Tiger’s tale ends all hope for privacy - Metro US

Tiger’s tale ends all hope for privacy

Tiger Woods didn’t just run into a fire hydrant and a tree in his driveway version of Mr. Toad’s Wild Ride. Woods killed off the last private celebrity we’ll ever see.

The most overblown minor car crash in automotive history proves beyond any doubt that it’s now impossible for a megastar to avoid becoming TMZ fodder. No one tried harder — or more ruthlessly blacklisted any close-to-blabbering friends — to keep everything but his golf game private than Eldrick Tont Woods.

You can argue this made Tiger a phony all along. You can debate whether this was even ever a worthwhile goal. There is no denying, though, that Tiger’s trip into the tabloids proves it’s no longer possible to keep the focus on the playing field.

It doesn’t really matter whether the Florida Highway Patrol goes through with its apparently-TMZ-delivered threat (finally talk to us or else?) and attains a search warrant for Woods’ post-crash hospital records. It’s almost irrelevant whether Tiger truly cheated on his wife with that New York City party girl.

That National Enquirer story has already been cited by virtually every media organization in the world. It’s out there, it’s now part of the Tiger record forever.

The same golf outlets that essentially ignored Tiger’s shameful sportsmanship at the PGA Championship — something that should have affected his legacy — are now forced to report on something that shouldn’t, but will.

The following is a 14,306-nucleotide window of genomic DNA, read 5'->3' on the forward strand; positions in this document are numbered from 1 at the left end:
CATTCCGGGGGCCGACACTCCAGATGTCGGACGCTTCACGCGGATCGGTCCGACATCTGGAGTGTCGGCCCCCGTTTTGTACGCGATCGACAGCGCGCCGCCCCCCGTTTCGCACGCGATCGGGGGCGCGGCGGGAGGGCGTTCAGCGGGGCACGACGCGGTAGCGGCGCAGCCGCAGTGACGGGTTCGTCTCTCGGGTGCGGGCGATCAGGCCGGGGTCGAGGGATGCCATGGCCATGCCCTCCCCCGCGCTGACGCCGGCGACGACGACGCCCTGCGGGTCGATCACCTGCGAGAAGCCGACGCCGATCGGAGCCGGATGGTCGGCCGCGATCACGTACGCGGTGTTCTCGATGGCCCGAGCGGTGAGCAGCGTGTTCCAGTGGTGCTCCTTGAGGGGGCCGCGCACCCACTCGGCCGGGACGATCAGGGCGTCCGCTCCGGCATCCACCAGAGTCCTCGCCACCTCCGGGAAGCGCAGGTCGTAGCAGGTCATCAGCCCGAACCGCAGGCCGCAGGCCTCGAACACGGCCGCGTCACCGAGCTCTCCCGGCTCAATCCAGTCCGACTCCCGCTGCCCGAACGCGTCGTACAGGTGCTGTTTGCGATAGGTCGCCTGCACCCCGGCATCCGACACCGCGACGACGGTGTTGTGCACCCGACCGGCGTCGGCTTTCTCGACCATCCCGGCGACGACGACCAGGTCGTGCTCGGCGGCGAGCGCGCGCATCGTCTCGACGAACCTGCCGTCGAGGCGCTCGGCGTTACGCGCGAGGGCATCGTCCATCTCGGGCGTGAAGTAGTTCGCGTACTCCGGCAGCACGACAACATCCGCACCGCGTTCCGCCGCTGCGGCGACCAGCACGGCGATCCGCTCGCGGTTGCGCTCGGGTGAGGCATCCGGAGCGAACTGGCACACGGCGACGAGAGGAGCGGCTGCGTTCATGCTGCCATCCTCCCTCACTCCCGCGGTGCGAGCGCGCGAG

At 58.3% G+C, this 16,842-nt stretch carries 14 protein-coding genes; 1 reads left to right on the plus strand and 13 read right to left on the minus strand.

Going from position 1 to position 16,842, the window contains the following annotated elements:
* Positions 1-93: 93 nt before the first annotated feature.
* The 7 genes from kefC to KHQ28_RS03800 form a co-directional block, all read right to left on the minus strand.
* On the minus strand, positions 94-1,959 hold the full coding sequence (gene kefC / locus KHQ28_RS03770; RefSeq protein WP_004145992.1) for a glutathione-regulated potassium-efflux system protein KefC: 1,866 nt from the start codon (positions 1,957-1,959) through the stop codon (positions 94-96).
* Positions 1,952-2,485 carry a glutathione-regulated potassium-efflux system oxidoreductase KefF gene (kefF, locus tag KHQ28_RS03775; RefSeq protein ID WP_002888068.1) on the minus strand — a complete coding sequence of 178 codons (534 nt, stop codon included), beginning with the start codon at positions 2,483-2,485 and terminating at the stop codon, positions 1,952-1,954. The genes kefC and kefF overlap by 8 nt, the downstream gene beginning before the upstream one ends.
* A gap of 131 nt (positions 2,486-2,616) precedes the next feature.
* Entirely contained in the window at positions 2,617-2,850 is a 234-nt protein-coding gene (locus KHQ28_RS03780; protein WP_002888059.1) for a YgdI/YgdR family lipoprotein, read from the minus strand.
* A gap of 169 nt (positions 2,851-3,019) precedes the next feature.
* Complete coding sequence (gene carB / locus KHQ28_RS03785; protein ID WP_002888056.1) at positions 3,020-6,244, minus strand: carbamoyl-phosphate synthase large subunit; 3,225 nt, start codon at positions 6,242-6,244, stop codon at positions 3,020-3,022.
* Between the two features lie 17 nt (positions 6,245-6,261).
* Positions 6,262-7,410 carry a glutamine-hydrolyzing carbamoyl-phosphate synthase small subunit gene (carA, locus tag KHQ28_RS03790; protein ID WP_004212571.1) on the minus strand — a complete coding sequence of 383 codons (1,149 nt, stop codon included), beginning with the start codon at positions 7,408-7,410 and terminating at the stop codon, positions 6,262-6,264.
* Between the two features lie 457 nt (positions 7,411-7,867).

Tiger never claimed to be perfect, but he didn’t stop a fawning press from filling in that caricature.

He’s close to Charles Barkley and Michael Jordan, two men who will never be mistaken for two of sports’ choir boys. Woods himself always carried an uber competitive, trash-talking streak, from those off-color jokes he tried to get GQ to not print to the text message he reportedly sent after beating a hideously all-yellow-clad Sergio Garcia at the ‘05 British: “I just bludgeoned Tweety Bird.”

Still, there was something almost noble about his obsessive quest to keep the conversation on his game. No more. This dinosaur is dead.

– Chris Baldwin covers the sports media for Metro.

Metro does not endorse the opinions of the author, or any opinions expressed on its pages. Opposing viewpoints are welcome. Send 400-word submissions to letters@metro.us.

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